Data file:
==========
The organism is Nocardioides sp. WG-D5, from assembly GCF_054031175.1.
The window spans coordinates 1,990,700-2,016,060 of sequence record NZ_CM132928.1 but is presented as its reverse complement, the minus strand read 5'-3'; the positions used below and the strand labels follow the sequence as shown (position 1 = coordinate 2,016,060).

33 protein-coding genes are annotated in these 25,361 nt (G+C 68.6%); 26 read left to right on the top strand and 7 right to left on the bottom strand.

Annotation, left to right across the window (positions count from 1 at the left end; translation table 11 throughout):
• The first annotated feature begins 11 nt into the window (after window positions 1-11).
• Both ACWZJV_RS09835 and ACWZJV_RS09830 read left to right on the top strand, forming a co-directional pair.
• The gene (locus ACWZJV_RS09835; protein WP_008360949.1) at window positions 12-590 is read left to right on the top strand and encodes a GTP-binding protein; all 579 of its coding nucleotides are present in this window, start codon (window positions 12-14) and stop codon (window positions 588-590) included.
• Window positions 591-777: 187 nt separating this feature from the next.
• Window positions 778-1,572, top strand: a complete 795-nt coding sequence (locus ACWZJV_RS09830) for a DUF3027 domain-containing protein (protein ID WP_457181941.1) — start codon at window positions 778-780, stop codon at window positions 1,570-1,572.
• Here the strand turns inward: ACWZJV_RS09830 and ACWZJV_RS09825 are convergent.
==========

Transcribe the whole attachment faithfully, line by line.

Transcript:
The organism is Nocardioides sp. WG-D5, from assembly GCF_054031175.1.
The window spans coordinates 1,990,700-2,016,060 of sequence record NZ_CM132928.1 but is presented as its reverse complement, the minus strand read 5'-3'; the positions used below and the strand labels follow the sequence as shown (position 1 = coordinate 2,016,060).

33 protein-coding genes are annotated in these 25,361 nt (G+C 68.6%); 26 read left to right on the top strand and 7 right to left on the bottom strand.

Annotation, left to right across the window (positions count from 1 at the left end; translation table 11 throughout):
• The first annotated feature begins 11 nt into the window (after window positions 1-11).
• Both ACWZJV_RS09835 and ACWZJV_RS09830 read left to right on the top strand, forming a co-directional pair.
• The gene (locus ACWZJV_RS09835; protein WP_008360949.1) at window positions 12-590 is read left to right on the top strand and encodes a GTP-binding protein; all 579 of its coding nucleotides are present in this window, start codon (window positions 12-14) and stop codon (window positions 588-590) included.
• Window positions 591-777: 187 nt separating this feature from the next.
• Window positions 778-1,572, top strand: a complete 795-nt coding sequence (locus ACWZJV_RS09830) for a DUF3027 domain-containing protein (protein ID WP_457181941.1) — start codon at window positions 778-780, stop codon at window positions 1,570-1,572.
• Here the strand turns inward: ACWZJV_RS09830 and ACWZJV_RS09825 are convergent.